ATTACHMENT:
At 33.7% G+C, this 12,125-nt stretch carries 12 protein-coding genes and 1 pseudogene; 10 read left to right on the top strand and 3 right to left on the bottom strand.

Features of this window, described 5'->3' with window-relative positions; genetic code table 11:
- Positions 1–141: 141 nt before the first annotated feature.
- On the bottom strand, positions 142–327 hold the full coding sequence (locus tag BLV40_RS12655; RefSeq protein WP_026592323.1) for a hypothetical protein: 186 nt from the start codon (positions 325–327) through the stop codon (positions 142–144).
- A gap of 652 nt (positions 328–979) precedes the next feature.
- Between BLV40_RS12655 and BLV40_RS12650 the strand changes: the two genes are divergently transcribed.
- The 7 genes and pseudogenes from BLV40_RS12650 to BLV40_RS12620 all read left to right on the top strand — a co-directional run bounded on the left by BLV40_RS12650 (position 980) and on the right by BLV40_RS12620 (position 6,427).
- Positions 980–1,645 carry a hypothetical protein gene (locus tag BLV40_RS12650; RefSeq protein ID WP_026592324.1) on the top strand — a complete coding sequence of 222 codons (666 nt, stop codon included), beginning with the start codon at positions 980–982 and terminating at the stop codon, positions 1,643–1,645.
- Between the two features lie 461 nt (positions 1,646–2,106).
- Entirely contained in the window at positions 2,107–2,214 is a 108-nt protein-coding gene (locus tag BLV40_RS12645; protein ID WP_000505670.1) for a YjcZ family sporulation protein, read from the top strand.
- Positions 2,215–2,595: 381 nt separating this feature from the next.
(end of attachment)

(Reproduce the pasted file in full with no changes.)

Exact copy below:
At 33.7% G+C, this 12,125-nt stretch carries 12 protein-coding genes and 1 pseudogene; 10 read left to right on the top strand and 3 right to left on the bottom strand.

Features of this window, described 5'->3' with window-relative positions; genetic code table 11:
- Positions 1–141: 141 nt before the first annotated feature.
- On the bottom strand, positions 142–327 hold the full coding sequence (locus tag BLV40_RS12655; RefSeq protein WP_026592323.1) for a hypothetical protein: 186 nt from the start codon (positions 325–327) through the stop codon (positions 142–144).
- A gap of 652 nt (positions 328–979) precedes the next feature.
- Between BLV40_RS12655 and BLV40_RS12650 the strand changes: the two genes are divergently transcribed.
- The 7 genes and pseudogenes from BLV40_RS12650 to BLV40_RS12620 all read left to right on the top strand — a co-directional run bounded on the left by BLV40_RS12650 (position 980) and on the right by BLV40_RS12620 (position 6,427).
- Positions 980–1,645 carry a hypothetical protein gene (locus tag BLV40_RS12650; RefSeq protein ID WP_026592324.1) on the top strand — a complete coding sequence of 222 codons (666 nt, stop codon included), beginning with the start codon at positions 980–982 and terminating at the stop codon, positions 1,643–1,645.
- Between the two features lie 461 nt (positions 1,646–2,106).
- Entirely contained in the window at positions 2,107–2,214 is a 108-nt protein-coding gene (locus tag BLV40_RS12645; protein ID WP_000505670.1) for a YjcZ family sporulation protein, read from the top strand.
- Positions 2,215–2,595: 381 nt separating this feature from the next.